“On behalf of the National Hockey League, we are proud of Luke Prokop for today’s announcement and I would like to thank him for sharing his truth and for being so brave,” Bettman said in a statement.

“I share his hope that these announcements can become more common in the hockey community. LGBTQ players, coaches, and staff can only perform at their absolute best if they live their lives as their full and true selves.”

Prokop follows in the footsteps of Carl Nassib, the Las Vegas Raiders’ defensive end who last month became the first active NFL player to come out publicly.

(Reporting by Frank Pingue in Toronto and Rohith Nair in Bengaluru; Editing by Ken Ferris and Pritha Sarkar)

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2021 NHL Draft day one recap: Trades! Trades! Trades! and more Trades! – Pension Plan Puppets

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Wow. What a day we had! Day one of the 2021 NHL Draft began with many, many, trades. 12 players and 11 picks – including three first round picks for this draft – were traded before the draft began. Let’s look at the pre-draft trades first:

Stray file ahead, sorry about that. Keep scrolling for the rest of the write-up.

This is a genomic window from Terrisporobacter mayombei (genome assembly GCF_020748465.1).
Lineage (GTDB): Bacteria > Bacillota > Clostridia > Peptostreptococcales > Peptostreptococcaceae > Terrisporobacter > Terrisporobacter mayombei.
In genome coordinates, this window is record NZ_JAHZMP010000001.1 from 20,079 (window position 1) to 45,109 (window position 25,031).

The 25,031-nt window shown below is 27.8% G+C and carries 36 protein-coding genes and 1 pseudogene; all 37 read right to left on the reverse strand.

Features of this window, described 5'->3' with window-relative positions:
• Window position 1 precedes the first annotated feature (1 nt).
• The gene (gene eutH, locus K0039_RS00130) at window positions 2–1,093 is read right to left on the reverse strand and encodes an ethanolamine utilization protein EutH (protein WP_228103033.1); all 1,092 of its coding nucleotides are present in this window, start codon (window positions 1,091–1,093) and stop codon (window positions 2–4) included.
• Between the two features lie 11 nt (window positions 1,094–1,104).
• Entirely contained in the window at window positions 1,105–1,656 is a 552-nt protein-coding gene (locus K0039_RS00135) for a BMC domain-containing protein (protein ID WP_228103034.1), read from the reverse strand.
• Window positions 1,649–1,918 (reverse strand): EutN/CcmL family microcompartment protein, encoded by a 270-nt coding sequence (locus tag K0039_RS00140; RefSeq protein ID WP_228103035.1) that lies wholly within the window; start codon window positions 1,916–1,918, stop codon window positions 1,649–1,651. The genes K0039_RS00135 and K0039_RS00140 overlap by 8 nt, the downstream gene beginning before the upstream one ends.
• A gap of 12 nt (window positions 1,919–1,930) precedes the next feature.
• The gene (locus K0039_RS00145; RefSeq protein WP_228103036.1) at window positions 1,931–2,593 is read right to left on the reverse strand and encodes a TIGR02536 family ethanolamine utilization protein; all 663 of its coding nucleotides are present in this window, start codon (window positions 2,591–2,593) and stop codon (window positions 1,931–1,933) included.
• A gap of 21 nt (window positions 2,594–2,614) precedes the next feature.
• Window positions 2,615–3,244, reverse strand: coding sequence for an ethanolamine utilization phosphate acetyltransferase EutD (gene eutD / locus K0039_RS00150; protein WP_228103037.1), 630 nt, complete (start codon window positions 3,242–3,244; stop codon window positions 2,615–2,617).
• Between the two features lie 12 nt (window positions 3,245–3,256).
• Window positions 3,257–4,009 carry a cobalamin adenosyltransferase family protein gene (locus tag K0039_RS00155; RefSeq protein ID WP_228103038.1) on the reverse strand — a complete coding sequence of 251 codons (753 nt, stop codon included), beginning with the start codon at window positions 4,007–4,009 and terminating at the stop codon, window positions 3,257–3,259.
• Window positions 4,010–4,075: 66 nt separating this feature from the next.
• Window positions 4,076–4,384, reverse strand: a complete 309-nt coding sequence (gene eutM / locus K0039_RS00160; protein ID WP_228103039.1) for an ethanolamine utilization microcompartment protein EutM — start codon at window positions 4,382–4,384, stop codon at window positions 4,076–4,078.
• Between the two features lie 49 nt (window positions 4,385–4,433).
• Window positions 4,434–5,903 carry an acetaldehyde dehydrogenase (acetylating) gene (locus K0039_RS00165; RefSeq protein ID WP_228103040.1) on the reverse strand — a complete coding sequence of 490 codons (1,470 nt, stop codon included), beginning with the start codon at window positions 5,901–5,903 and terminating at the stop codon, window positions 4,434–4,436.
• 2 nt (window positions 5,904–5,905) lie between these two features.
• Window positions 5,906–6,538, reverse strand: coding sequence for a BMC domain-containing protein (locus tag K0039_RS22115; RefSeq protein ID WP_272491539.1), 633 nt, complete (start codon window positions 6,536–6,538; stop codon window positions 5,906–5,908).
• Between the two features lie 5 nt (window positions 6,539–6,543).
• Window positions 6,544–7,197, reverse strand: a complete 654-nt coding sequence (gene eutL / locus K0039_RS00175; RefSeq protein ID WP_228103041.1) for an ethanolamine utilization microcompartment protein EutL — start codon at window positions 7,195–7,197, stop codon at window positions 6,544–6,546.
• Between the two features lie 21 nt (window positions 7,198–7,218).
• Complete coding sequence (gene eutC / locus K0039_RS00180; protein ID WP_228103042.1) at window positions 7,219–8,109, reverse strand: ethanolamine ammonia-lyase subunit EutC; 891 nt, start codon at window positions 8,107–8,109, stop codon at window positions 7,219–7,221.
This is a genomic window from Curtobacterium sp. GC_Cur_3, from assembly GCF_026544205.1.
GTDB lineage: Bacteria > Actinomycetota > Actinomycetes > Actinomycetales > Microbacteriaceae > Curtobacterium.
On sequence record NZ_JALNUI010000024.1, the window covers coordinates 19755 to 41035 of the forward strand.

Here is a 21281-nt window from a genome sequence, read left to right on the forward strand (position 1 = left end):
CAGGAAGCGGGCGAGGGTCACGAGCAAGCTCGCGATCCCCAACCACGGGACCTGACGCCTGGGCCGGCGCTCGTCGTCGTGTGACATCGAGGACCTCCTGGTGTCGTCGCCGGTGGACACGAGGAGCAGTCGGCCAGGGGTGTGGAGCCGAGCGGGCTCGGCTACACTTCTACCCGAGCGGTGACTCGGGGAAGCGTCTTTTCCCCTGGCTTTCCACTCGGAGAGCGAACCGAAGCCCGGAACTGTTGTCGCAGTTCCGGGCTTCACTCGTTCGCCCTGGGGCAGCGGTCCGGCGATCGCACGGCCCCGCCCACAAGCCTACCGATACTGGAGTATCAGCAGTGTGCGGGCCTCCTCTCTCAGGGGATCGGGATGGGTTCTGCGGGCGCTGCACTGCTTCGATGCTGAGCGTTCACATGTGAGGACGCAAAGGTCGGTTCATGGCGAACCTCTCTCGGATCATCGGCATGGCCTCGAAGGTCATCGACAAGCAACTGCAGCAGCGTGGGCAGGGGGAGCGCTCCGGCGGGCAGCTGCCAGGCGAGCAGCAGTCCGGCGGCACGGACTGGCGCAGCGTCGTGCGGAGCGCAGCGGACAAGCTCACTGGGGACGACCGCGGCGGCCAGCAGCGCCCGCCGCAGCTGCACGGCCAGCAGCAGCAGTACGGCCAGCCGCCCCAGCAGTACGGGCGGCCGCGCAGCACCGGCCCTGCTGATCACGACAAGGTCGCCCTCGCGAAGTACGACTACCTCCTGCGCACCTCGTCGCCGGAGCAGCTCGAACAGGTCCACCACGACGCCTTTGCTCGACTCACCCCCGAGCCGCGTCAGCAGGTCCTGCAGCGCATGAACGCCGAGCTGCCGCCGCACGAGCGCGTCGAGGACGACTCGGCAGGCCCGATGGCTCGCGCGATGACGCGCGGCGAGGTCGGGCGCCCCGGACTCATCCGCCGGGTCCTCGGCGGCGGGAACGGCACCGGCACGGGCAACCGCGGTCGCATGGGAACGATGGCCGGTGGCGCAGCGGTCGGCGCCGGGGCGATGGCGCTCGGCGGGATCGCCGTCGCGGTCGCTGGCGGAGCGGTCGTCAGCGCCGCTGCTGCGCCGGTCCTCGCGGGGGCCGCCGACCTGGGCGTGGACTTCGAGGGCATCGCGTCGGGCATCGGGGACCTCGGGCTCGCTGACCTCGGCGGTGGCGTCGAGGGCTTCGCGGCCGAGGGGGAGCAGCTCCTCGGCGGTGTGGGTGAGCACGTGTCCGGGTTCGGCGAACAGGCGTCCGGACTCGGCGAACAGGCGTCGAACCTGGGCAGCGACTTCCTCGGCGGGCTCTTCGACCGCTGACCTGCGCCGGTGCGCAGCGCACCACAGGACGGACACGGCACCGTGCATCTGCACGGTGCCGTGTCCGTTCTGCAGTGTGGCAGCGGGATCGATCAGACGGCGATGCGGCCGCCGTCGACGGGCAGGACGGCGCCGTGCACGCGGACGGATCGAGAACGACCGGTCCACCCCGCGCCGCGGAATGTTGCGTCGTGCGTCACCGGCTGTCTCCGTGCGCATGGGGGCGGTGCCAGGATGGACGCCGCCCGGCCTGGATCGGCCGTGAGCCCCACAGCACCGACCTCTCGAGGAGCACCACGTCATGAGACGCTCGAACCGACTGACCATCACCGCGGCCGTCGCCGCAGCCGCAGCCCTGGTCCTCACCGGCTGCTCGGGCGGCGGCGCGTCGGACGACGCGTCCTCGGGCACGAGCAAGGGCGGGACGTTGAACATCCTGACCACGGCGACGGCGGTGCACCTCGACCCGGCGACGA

New York Rangers trade Pavel Buchnevich to the St. Louis Blues for Sammy Blais & a 2022 2d round pick.

Buffalo Sabres trade Rasmus Ristolainen to the Philadelphia Flyers for Robert Hagg, a 2021 1st round pick (13th overall), & a 2023 2nd round pick.

Arizona Coyotes trade Oliver Ekman-Larsson & Conor Garland to the Vancouver Canucks for Loui Eriksson, Jay Beagle, Antoine Roussel, a 2021 1st round pick (9th overall), a 2022 2nd round pick, and a 7th round pick.

Columbus Blue Jackets trade Seth Jones, 1st round pick (32nd overall), & a 2022 6th round pick to the Chicago Blackhawks for Adam Boquist, 1st round pick (12th overall), 2nd round pick (44th overall), and a 2022 1st round pick.

Columbus Blue Jackets trade a 2nd round pick (44th overall) to the Carolina Hurricanes for Jake Bean.